The term “Obamacare” was initially used as political shorthand, a useful tool that stopped you from having to call it the Affordable Care Act, since it was actually going to raise the cost of care. But over time the nickname has become more and more true as the law becomes less and less like the law passed by Congress and signed by the president.
This week President Obama announced yet another unilateral change to the law, this time a delay to the employer mandate. Under the change, the Obama Administration will exempt businesses with 50 to 99 employees from having to abide by the so-called “employer mandate,” which required companies to offer insurance coverage or pay a penalty to the federal government. Large employers—those with 100 or more workers—also got a reprieve. They now only have to offer coverage to 70 percent of their employees to be in compliance with the law and avoid federal penalties.
To be fair, Obamacare is a crushing burden for many employers. Consider a low-margin business like an independent grocery store with 50 employees. The first 30 workers are exempt from the mandate, but if the store couldn’t afford to provide health insurance, the remaining 20 could lead to as much as $60,000 in fines. For many businesses, especially in this prolonged economic downturn, $60,000 isn’t the difference between a good year and a bad year, it’s the difference between staying open or shutting down.
But that was the law as it was passed. It was bad policy, sure, but the Obama Administration isn’t delaying the mandate for policy reasons. No, these changes were clear political moves – a bald faced attempt to shield vulnerable Senate Democrats from bad-politics of raising costs for businesses in an election year. The blatant politics is a tough pill to swallow from many previous believers. Ron Fournier writes for National Journal:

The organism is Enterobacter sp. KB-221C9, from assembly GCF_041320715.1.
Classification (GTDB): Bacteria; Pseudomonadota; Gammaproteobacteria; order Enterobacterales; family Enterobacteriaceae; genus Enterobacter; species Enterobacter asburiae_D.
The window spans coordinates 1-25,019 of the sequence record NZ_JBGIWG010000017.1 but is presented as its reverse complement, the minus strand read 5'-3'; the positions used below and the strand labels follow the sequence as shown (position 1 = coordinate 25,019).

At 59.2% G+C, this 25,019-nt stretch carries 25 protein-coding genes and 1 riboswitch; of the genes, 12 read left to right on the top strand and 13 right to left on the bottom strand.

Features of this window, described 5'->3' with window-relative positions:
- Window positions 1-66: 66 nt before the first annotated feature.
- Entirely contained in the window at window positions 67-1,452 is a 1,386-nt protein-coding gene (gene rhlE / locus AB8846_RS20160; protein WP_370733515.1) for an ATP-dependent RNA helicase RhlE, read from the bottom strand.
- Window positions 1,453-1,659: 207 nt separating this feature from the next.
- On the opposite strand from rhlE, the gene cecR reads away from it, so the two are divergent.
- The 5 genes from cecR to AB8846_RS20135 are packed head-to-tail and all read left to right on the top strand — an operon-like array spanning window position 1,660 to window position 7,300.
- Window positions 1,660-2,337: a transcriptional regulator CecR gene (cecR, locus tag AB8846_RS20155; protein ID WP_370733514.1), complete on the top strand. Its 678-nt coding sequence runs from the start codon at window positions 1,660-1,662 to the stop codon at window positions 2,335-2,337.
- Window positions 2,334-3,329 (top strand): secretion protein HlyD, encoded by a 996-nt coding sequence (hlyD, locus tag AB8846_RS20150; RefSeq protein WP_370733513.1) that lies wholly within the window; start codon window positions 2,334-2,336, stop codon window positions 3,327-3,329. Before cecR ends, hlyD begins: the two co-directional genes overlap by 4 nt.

It’s getting difficult and slinking toward impossible to defend the Affordable Care Act. The latest blow to Democratic candidates, liberal activists, and naïve columnists like me came Monday from the White House, which announced yet another delay in the Obamacare implementation.
Not coincidentally, the delays punt implementation beyond congressional elections in November, which raises the first problem with defending Obamacare: The White House has politicized its signature policy.
The win-at-all-cost mentality helped create a culture in which a partisan-line vote was deemed sufficient for passing transcendent legislation. It spurred advisers to develop a dishonest talking point—“If you like your health plan, you’ll be able to keep your health plan.” And political expediency led Obama to repeat the line, over and over and over again, when he knew, or should have known, it was false.
Will this ultimately be worth it? Will the good politics outweigh the bad press? Maybe, especially if the change works to delay businesses’ inevitable decision to layoff workers or move them from full-time to part-time to avoid the mandate. But it also puts Democrats in a terrible spot.
“In politics, one of the worst things you can do is to deny the obvious and defend the indefensible,” writes Washington Post Ed Rogers. “Well, the president is putting the Democratic party in the unenviable position of trying to do exactly that.”
One of the most indefensible issues is that the Obama Administration continues to delay the employer mandate, but has done nothing to alleviate the economic pain of the individual mandate.
“The White House seems to have a new exemption from its failed law for a different group each month,” said Senate Minority Leader Mitch McConnell. “It’s time to extend that exemption to families and individuals – not just businesses.”
We’d actually go one step further. It’s time to get rid of Obamacare altogether and replace it with a policy that works.